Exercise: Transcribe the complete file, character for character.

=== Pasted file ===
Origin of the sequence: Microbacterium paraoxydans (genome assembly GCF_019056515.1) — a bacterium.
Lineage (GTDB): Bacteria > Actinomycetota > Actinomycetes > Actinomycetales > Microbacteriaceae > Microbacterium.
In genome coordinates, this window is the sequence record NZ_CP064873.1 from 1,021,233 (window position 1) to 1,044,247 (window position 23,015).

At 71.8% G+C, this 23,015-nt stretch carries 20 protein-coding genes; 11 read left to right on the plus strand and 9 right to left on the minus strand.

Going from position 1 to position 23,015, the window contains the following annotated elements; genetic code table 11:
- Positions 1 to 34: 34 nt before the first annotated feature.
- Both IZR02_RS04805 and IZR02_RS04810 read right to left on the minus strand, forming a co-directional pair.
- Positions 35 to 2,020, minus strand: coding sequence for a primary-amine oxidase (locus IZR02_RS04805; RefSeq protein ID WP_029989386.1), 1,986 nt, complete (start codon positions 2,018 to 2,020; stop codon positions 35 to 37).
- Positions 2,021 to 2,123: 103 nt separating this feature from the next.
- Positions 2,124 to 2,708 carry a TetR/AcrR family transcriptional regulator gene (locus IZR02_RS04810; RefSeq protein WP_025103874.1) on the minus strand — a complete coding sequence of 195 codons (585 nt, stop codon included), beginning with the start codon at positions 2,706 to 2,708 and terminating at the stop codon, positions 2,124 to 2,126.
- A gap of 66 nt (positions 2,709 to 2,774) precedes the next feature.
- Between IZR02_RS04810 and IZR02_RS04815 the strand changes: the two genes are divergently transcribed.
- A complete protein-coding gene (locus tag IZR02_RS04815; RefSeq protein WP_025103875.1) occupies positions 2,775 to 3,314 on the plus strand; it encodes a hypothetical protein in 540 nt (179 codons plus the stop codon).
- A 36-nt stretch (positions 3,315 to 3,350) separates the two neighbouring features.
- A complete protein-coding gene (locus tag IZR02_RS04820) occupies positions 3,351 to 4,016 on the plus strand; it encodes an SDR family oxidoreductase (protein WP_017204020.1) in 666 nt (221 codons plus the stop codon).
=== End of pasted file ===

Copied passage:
Origin of the sequence: Microbacterium paraoxydans (genome assembly GCF_019056515.1) — a bacterium.
Lineage (GTDB): Bacteria > Actinomycetota > Actinomycetes > Actinomycetales > Microbacteriaceae > Microbacterium.
In genome coordinates, this window is the sequence record NZ_CP064873.1 from 1,021,233 (window position 1) to 1,044,247 (window position 23,015).

At 71.8% G+C, this 23,015-nt stretch carries 20 protein-coding genes; 11 read left to right on the plus strand and 9 right to left on the minus strand.

Going from position 1 to position 23,015, the window contains the following annotated elements; genetic code table 11:
- Positions 1 to 34: 34 nt before the first annotated feature.
- Both IZR02_RS04805 and IZR02_RS04810 read right to left on the minus strand, forming a co-directional pair.
- Positions 35 to 2,020, minus strand: coding sequence for a primary-amine oxidase (locus IZR02_RS04805; RefSeq protein ID WP_029989386.1), 1,986 nt, complete (start codon positions 2,018 to 2,020; stop codon positions 35 to 37).
- Positions 2,021 to 2,123: 103 nt separating this feature from the next.
- Positions 2,124 to 2,708 carry a TetR/AcrR family transcriptional regulator gene (locus IZR02_RS04810; RefSeq protein WP_025103874.1) on the minus strand — a complete coding sequence of 195 codons (585 nt, stop codon included), beginning with the start codon at positions 2,706 to 2,708 and terminating at the stop codon, positions 2,124 to 2,126.
- A gap of 66 nt (positions 2,709 to 2,774) precedes the next feature.
- Between IZR02_RS04810 and IZR02_RS04815 the strand changes: the two genes are divergently transcribed.
- A complete protein-coding gene (locus tag IZR02_RS04815; RefSeq protein WP_025103875.1) occupies positions 2,775 to 3,314 on the plus strand; it encodes a hypothetical protein in 540 nt (179 codons plus the stop codon).
- A 36-nt stretch (positions 3,315 to 3,350) separates the two neighbouring features.
- A complete protein-coding gene (locus tag IZR02_RS04820) occupies positions 3,351 to 4,016 on the plus strand; it encodes an SDR family oxidoreductase (protein WP_017204020.1) in 666 nt (221 codons plus the stop codon).